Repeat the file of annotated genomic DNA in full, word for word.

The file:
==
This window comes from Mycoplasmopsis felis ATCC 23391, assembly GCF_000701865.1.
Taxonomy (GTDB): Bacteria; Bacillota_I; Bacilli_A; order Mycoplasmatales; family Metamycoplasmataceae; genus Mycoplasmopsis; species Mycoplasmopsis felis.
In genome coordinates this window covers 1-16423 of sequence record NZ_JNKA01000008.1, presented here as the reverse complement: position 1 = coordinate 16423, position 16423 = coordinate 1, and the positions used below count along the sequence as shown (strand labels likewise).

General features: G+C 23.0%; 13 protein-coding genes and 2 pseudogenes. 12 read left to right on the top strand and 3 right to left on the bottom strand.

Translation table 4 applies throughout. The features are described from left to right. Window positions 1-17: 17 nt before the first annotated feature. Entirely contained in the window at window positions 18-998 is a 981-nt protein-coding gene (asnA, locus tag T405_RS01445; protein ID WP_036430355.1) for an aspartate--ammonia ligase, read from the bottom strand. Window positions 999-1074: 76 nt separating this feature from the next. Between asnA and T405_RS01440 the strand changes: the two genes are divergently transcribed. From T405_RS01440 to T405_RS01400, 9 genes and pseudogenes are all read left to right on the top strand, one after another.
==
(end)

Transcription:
This window comes from Mycoplasmopsis felis ATCC 23391, assembly GCF_000701865.1.
Taxonomy (GTDB): Bacteria; Bacillota_I; Bacilli_A; order Mycoplasmatales; family Metamycoplasmataceae; genus Mycoplasmopsis; species Mycoplasmopsis felis.
In genome coordinates this window covers 1-16423 of sequence record NZ_JNKA01000008.1, presented here as the reverse complement: position 1 = coordinate 16423, position 16423 = coordinate 1, and the positions used below count along the sequence as shown (strand labels likewise).

General features: G+C 23.0%; 13 protein-coding genes and 2 pseudogenes. 12 read left to right on the top strand and 3 right to left on the bottom strand.

Translation table 4 applies throughout. The features are described from left to right. Window positions 1-17: 17 nt before the first annotated feature. Entirely contained in the window at window positions 18-998 is a 981-nt protein-coding gene (asnA, locus tag T405_RS01445; protein ID WP_036430355.1) for an aspartate--ammonia ligase, read from the bottom strand. Window positions 999-1074: 76 nt separating this feature from the next. Between asnA and T405_RS01440 the strand changes: the two genes are divergently transcribed. From T405_RS01440 to T405_RS01400, 9 genes and pseudogenes are all read left to right on the top strand, one after another.